John Quiggin sees a collapse of the Communist government as a real possibility:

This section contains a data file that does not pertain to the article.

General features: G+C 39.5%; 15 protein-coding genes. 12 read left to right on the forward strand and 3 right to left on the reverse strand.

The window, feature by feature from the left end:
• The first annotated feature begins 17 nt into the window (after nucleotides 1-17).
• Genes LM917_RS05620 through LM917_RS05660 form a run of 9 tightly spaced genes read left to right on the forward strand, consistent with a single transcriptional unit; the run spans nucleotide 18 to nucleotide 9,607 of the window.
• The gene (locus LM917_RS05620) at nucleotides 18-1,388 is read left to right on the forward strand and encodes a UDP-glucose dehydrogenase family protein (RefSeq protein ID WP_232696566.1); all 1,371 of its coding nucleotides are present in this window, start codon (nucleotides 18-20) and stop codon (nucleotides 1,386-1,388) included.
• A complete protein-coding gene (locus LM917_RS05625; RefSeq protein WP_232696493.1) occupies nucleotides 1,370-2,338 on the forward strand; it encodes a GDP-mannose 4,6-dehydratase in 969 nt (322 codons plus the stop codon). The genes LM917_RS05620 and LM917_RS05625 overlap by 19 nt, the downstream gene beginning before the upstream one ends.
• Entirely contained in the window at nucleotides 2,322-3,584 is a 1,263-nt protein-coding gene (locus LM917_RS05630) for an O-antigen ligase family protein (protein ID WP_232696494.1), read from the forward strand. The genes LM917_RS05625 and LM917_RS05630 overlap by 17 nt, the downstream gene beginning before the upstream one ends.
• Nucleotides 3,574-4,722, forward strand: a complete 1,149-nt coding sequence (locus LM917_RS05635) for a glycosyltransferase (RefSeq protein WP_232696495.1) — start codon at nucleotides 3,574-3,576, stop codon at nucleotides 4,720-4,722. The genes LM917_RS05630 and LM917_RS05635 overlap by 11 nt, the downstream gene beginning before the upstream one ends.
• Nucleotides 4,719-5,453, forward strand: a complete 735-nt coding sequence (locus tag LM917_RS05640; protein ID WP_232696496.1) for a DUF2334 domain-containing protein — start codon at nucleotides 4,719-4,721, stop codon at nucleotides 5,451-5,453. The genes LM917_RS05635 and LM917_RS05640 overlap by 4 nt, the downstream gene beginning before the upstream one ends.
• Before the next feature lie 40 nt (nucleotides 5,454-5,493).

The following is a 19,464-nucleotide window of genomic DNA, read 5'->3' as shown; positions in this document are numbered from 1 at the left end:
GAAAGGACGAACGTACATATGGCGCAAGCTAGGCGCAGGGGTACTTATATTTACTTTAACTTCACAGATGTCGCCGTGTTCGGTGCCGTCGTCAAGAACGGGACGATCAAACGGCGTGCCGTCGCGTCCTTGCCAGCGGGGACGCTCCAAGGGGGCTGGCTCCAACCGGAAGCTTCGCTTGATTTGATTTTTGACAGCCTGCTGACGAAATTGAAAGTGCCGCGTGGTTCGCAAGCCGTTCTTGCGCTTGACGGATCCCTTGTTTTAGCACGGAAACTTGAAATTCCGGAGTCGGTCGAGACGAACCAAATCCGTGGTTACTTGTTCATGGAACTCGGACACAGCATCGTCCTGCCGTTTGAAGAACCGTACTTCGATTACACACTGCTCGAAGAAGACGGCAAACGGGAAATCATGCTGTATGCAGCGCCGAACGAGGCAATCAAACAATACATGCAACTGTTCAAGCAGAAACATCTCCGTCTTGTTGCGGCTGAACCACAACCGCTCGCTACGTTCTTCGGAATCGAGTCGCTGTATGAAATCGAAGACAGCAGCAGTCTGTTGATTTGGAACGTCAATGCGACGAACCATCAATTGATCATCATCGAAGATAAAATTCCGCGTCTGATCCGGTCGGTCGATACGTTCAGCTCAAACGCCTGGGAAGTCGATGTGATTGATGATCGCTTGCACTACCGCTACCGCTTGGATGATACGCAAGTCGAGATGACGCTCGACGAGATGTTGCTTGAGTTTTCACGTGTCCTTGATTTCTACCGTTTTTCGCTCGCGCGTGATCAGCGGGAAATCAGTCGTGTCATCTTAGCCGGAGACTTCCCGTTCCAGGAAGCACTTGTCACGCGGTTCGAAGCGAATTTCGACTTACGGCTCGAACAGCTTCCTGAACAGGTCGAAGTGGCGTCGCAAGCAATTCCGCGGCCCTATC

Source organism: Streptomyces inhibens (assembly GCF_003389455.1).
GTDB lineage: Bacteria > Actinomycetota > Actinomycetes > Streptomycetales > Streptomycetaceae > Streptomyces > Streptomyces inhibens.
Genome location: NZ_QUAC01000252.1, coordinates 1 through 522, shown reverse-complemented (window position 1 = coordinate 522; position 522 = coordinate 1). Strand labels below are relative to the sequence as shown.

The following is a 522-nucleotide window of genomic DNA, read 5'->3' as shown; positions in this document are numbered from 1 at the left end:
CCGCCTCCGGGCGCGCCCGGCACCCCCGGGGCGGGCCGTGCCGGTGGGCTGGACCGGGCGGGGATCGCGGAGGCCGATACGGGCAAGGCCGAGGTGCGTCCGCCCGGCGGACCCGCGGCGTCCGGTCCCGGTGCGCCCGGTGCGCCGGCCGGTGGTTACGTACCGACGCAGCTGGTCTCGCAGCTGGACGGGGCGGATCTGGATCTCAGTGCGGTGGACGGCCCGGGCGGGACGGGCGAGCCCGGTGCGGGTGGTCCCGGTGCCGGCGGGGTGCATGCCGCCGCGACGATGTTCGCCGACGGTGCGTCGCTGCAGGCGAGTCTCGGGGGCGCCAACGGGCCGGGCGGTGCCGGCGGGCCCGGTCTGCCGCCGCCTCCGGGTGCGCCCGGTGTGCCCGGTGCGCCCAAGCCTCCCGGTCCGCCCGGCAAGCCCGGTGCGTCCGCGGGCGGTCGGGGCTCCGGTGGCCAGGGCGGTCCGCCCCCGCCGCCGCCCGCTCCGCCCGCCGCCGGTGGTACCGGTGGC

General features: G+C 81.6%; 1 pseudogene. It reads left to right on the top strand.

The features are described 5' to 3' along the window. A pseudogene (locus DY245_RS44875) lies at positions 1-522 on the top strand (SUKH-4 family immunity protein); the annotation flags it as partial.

The spectacular economic growth of the past two decades has made the resolution of policy disagreements relatively easy. Simply put, there has been enough surplus to satisfy all important interests and still allow rapidly rising incomes for the mass of the population, or at least those in urban areas who might pose a threat to political stability. Again, the example of the Arab Spring suggests that a slowdown in economic growth can bring about a sudden break in what seemed like an established political order. In democracies, economic shocks typically result in electoral defeat for the incumbent government, which at least provides the public with someone to blame, and a test of the hypothesis that the crisis was the result of mismanagement. In a closed oligarchy like that of China, there is no such mechanism.